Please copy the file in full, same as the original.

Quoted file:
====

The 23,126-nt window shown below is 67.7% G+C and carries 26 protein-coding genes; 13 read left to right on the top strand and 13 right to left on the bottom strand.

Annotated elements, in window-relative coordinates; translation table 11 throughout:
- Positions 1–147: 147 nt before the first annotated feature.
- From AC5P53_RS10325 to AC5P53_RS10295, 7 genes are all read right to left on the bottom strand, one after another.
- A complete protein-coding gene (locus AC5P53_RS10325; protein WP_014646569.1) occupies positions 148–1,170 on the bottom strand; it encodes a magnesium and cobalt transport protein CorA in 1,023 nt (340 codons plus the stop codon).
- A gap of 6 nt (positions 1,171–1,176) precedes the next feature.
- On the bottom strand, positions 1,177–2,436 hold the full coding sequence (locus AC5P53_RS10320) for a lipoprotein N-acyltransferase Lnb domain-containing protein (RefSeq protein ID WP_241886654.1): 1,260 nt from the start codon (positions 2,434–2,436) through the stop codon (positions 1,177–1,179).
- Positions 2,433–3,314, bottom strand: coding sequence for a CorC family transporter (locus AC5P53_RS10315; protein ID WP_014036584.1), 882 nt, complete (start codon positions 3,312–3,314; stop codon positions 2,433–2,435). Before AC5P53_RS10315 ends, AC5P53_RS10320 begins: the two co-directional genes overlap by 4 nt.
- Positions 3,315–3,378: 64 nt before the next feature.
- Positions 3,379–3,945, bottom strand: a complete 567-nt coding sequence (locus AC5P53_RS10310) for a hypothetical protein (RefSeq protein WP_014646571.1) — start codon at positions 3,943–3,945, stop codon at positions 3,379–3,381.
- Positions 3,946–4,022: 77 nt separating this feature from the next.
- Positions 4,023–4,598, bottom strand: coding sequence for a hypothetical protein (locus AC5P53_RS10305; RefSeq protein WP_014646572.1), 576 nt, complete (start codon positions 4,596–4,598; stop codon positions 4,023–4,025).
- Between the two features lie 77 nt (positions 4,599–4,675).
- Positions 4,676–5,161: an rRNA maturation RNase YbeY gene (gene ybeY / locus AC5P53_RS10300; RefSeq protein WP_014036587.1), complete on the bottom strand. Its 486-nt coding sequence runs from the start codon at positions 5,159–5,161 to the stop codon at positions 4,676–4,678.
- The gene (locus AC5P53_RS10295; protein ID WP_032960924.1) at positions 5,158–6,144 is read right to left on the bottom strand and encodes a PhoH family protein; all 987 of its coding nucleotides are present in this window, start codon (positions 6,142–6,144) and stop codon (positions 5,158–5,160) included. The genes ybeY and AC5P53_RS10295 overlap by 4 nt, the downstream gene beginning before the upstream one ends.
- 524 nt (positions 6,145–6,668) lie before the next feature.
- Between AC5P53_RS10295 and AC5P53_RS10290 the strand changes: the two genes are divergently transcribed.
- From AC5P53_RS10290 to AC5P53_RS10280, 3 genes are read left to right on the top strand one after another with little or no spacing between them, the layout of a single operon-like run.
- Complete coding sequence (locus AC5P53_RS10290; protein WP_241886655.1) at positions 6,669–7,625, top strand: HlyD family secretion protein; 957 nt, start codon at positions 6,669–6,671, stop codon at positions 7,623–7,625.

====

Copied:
The 23,126-nt window shown below is 67.7% G+C and carries 26 protein-coding genes; 13 read left to right on the top strand and 13 right to left on the bottom strand.

Annotated elements, in window-relative coordinates; translation table 11 throughout:
- Positions 1–147: 147 nt before the first annotated feature.
- From AC5P53_RS10325 to AC5P53_RS10295, 7 genes are all read right to left on the bottom strand, one after another.
- A complete protein-coding gene (locus AC5P53_RS10325; protein WP_014646569.1) occupies positions 148–1,170 on the bottom strand; it encodes a magnesium and cobalt transport protein CorA in 1,023 nt (340 codons plus the stop codon).
- A gap of 6 nt (positions 1,171–1,176) precedes the next feature.
- On the bottom strand, positions 1,177–2,436 hold the full coding sequence (locus AC5P53_RS10320) for a lipoprotein N-acyltransferase Lnb domain-containing protein (RefSeq protein ID WP_241886654.1): 1,260 nt from the start codon (positions 2,434–2,436) through the stop codon (positions 1,177–1,179).
- Positions 2,433–3,314, bottom strand: coding sequence for a CorC family transporter (locus AC5P53_RS10315; protein ID WP_014036584.1), 882 nt, complete (start codon positions 3,312–3,314; stop codon positions 2,433–2,435). Before AC5P53_RS10315 ends, AC5P53_RS10320 begins: the two co-directional genes overlap by 4 nt.
- Positions 3,315–3,378: 64 nt before the next feature.
- Positions 3,379–3,945, bottom strand: a complete 567-nt coding sequence (locus AC5P53_RS10310) for a hypothetical protein (RefSeq protein WP_014646571.1) — start codon at positions 3,943–3,945, stop codon at positions 3,379–3,381.
- Positions 3,946–4,022: 77 nt separating this feature from the next.
- Positions 4,023–4,598, bottom strand: coding sequence for a hypothetical protein (locus AC5P53_RS10305; RefSeq protein WP_014646572.1), 576 nt, complete (start codon positions 4,596–4,598; stop codon positions 4,023–4,025).
- Between the two features lie 77 nt (positions 4,599–4,675).
- Positions 4,676–5,161: an rRNA maturation RNase YbeY gene (gene ybeY / locus AC5P53_RS10300; RefSeq protein WP_014036587.1), complete on the bottom strand. Its 486-nt coding sequence runs from the start codon at positions 5,159–5,161 to the stop codon at positions 4,676–4,678.
- The gene (locus AC5P53_RS10295; protein ID WP_032960924.1) at positions 5,158–6,144 is read right to left on the bottom strand and encodes a PhoH family protein; all 987 of its coding nucleotides are present in this window, start codon (positions 6,142–6,144) and stop codon (positions 5,158–5,160) included. The genes ybeY and AC5P53_RS10295 overlap by 4 nt, the downstream gene beginning before the upstream one ends.
- 524 nt (positions 6,145–6,668) lie before the next feature.
- Between AC5P53_RS10295 and AC5P53_RS10290 the strand changes: the two genes are divergently transcribed.
- From AC5P53_RS10290 to AC5P53_RS10280, 3 genes are read left to right on the top strand one after another with little or no spacing between them, the layout of a single operon-like run.
- Complete coding sequence (locus AC5P53_RS10290; protein WP_241886655.1) at positions 6,669–7,625, top strand: HlyD family secretion protein; 957 nt, start codon at positions 6,669–6,671, stop codon at positions 7,623–7,625.